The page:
Saturday, February 2
Sonia came over, I brewed a pot of tea, and we sipped it in my living room by the fireplace.
"It's all about control, all about control,” Sonia said, shaking her head. “I can do this, so I’m going to. I can get away with that, so I will.”
“JB didn’t want to lift a finger around here. He earned a paycheck, but everything else was on me. I worried I was castrating him by being too capable. I didn’t lean on him. I didn’t ask for advice. I didn’t make him feel like a big strong man.”
“JB’s childhood is responsible for who he is,” Sonia said. “Years of therapy can only unravel that—and only if he wants to work at it. That passive aggressive thing. . .” Sonia scowled. “Passive aggressive people live in their heads, spin stories, create their own delusional world, plan how to get even."
I shuddered. “How’s your brother?”
“Ugh,” she said. “We thought he was going to die. He was down to one hundred and five pounds and the doctor told him his liver was shutting down. He stopped drinking for a while and got better. Now he’s drinking again and making my parents’ lives hell. My father is ninety and my mother is not well. She has heart trouble and takes water pills. If she doesn’t drink enough water she gets dehydrated. That’s why she was in the hospital. But as horrible and verbally abusive as my brother is to them, I think taking care of him is what’s keeping them going. They’d never kick him out of the house.”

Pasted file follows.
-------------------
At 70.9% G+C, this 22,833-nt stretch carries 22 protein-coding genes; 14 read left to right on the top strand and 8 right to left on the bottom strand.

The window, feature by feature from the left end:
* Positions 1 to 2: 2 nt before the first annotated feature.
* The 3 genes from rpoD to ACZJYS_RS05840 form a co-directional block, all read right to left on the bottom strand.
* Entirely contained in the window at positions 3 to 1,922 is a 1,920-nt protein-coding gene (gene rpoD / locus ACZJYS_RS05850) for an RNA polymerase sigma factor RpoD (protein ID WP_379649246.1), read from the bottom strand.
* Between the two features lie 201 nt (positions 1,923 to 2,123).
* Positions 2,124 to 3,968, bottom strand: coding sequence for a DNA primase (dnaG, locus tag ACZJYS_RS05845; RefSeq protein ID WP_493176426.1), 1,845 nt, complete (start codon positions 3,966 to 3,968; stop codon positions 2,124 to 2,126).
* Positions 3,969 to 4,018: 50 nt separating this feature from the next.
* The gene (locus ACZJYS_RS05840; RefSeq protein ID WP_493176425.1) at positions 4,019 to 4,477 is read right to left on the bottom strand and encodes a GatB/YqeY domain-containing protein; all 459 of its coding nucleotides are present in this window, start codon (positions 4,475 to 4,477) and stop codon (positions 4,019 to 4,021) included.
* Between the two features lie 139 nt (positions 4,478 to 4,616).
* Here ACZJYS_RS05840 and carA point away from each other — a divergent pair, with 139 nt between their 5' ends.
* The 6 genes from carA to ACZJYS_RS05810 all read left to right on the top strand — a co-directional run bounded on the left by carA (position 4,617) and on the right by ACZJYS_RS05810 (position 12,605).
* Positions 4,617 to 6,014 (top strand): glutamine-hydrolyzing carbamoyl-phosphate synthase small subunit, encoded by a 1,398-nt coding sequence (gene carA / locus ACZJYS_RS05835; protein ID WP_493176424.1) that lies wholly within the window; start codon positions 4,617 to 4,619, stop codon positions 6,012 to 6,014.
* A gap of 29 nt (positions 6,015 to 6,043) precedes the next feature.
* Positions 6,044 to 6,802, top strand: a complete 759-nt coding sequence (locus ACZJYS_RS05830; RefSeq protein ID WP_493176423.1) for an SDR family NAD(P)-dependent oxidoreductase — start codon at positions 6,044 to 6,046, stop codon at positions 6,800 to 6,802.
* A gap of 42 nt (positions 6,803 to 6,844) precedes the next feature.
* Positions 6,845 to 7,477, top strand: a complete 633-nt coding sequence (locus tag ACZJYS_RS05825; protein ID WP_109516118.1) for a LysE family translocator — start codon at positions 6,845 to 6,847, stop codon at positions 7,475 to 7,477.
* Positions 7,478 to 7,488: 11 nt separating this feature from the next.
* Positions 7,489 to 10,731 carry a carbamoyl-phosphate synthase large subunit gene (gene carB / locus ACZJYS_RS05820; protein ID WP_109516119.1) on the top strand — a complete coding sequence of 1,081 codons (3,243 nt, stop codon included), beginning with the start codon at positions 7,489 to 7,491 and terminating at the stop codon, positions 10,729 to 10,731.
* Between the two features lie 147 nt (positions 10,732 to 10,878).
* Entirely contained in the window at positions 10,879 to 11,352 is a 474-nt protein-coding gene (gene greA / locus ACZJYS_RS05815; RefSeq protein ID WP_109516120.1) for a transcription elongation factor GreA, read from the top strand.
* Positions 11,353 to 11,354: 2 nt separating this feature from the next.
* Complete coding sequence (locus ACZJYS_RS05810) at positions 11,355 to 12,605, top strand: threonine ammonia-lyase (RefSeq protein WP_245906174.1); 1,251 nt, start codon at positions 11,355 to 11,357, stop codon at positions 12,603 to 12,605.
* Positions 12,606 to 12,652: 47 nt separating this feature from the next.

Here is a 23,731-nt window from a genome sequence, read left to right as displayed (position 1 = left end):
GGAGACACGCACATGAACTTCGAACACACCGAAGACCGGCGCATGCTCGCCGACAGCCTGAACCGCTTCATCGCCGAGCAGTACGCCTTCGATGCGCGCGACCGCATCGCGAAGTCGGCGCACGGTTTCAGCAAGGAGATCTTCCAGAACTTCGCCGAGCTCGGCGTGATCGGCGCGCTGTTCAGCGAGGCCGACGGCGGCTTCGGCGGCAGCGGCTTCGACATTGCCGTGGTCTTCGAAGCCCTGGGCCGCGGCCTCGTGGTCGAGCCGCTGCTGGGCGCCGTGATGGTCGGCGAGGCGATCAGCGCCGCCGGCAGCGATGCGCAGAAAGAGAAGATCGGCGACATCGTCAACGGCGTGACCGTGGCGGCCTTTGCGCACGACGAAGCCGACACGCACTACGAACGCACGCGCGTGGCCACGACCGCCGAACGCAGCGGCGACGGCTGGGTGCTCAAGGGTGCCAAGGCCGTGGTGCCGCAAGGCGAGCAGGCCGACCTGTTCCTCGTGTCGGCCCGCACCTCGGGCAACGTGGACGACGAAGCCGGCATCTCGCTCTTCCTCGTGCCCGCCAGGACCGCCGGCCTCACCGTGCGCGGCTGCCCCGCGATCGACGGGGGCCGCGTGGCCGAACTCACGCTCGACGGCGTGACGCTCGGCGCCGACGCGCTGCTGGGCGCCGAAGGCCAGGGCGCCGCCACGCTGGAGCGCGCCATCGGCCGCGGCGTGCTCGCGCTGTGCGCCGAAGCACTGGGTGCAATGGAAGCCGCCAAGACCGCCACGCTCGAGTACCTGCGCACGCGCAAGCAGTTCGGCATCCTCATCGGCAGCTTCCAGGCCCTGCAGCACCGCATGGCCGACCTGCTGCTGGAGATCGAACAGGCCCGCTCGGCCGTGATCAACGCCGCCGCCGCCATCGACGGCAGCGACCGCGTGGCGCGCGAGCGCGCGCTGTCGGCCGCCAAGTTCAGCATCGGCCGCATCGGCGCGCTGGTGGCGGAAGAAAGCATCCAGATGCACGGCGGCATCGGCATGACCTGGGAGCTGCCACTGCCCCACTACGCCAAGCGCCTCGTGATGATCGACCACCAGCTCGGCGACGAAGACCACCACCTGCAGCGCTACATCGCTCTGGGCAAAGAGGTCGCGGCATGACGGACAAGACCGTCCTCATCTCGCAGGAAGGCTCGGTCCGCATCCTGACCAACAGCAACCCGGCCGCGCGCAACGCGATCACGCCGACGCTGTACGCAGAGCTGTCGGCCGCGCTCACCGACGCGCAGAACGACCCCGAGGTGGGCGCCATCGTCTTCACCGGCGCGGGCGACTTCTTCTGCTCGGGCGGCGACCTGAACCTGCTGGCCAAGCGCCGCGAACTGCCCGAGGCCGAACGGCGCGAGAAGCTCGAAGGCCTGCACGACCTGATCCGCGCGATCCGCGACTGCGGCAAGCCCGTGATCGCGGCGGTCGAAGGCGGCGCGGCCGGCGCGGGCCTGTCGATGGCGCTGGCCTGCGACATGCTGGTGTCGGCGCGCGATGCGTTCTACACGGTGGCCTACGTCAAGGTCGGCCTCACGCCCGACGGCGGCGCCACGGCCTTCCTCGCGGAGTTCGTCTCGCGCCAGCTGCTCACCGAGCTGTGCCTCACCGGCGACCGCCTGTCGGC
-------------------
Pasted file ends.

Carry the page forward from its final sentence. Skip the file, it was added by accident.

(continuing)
“How’s your husband?”
“He’s okay,” Sonia said. “Henry’s been really sad since his best friend died. His friend, Sam, was smart, brilliant, fun. He died of a heroin overdose after his daughter died the same way. He’d been clean for years then his wife left him. I think she was fooling around. He went downhill after that. When their daughter died, Sam’s ex blamed him. It was all so sad. Henry hadn’t hungout with Sam near the end. He didn’t like Sam’s druggie friends. He was afraid of getting busted for just being with them. But he and Sam grew up together. He loved him like a brother. It’s been hard.”
“How are you?”
“I’m on hormone replacement therapy. It got bad. Really bad. So I went on them. Turning fifty was fine but once I hit fifty-five everything went downhill.”
“Jesus,” I said.
Sonia grimaced and nodded her head.
“My friend Lila says (I mimicked her drawl), ‘Everyone’s walking around with a basket of shit.’”
Sonia laughed. “That’s good.”